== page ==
October 21, 2015
With power demand rising five to six percent each year and current generating capacity already falling short, the Arab Republic of Egypt experiences blackouts and power rationing, especially in the hot, summer months. This energy instability saps economic growth and presents very real challenges for the public.
To address this need, the Egyptian government has created incentives to develop its renewable energy resources, with a target to double its share of generating capacity by 2022. The incentives include land allocation for solar and wind farms, tariff reforms and new legal frameworks.
As Egypt and other nations embrace large-scale photovoltaic (PV) power generation, existing scientific knowledge can identify vulnerabilities, optimize performance and obtain maximum benefit for PV system investments. “If you have a small problem with a module and multiply that by a million modules, you will have a big problem,” noted Ken Boyce, a UL principal engineer manager.
Critical to the success in minimizing problems is to test PV equipment hazards, such as fire, electrical shock, mechanical stress and components, against global standards. Testing of materials, modules, balance of systems, inverters and the overall plant are essential to the safety and performance of PV infrastructure.
Special consideration is required for the performance of PV installations in specific geographies. Depending on the application and location, these may include potential induced degradation, sand impact and salt mist testing. In Egypt, the PV systems must withstand different conditions in Cairo, Alexandria and Port Said, in particular.
“Some performance issues would be unique to Egypt’s environment,” added Boyce. “The effects of dust and sand can degrade the solar panels. For example, scratches on the panels can reduce their performance. We use protocols to assess how those factors might impact the panels. However, those protocols must factor in the unique qualities of Sahara sand, which differ from Saudi sand or southwestern U.S. desert sand.”
In addition to specific environmental protocols, information on other advances such as rack mounting PV modules, rapid shutdown systems, arc fault protection and smart inverters were shared as they support further safety and reliability. In particular, they minimize the fire impact from PV systems and protect first responders working on rooftops.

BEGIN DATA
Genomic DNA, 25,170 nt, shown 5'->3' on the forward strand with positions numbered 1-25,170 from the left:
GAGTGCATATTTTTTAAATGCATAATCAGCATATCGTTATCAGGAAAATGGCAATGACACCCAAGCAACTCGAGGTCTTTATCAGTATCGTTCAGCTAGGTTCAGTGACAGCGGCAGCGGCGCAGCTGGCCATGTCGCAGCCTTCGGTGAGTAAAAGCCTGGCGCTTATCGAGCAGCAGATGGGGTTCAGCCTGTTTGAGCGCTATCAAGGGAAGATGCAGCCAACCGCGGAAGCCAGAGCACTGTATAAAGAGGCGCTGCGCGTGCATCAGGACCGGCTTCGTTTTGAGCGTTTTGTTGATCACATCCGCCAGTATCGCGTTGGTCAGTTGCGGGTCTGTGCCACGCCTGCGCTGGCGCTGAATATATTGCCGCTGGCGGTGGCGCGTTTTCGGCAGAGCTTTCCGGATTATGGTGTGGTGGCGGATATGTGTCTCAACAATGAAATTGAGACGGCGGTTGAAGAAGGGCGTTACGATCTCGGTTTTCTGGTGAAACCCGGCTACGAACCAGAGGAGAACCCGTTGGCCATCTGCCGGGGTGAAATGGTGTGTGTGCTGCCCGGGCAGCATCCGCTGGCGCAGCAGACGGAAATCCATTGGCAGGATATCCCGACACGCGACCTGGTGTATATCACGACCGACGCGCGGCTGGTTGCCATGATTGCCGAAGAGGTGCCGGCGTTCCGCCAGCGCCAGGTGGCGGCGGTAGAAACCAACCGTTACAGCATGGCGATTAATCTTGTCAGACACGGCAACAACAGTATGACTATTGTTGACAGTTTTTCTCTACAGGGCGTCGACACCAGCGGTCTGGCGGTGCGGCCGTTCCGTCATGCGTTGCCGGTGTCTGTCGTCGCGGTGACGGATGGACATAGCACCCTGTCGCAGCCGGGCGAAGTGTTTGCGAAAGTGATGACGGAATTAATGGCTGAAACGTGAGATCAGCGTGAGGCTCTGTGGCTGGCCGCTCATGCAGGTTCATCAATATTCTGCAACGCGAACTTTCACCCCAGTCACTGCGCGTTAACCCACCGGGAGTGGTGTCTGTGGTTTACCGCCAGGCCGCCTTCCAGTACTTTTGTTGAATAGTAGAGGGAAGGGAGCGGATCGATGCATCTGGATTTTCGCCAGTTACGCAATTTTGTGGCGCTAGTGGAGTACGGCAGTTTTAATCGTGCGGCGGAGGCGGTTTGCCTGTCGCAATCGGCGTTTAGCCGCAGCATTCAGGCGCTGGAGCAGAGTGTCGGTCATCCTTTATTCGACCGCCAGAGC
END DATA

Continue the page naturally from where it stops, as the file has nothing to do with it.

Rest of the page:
It was in this spirit that the U.S Commercial Service and the U.S. Embassy sponsored the “Photovoltaic Safety and Performance Standards and Testing Workshop” for Egyptian officials from the New & Renewable Energy Authority and Egyptian Organization for Standardization and Quality.
At this workshop, private organizations, including UL, shared U.S. experience and expertise in PV safety and performance in order to support Egypt in developing their PV infrastructure.Ken Boyce, a principal engineer manager, shared insights on safety standards, conformity assessment, testing and emerging issues gained during contributions to the safe and secure development of renewable energy in markets around the world.
With nearly 90 million people and limited native fossil fuel resources, Egypt knows it needs to find new solutions to satisfy both current and future power demand with the lowest environmental impact possible. This workshop reinforced the benefits of collaboration between Egyptian interests (officials and industry) and U.S. experts.
A follow-up session to the workshop is planned to begin development of a roadmap for renewable energy expansion in Egypt.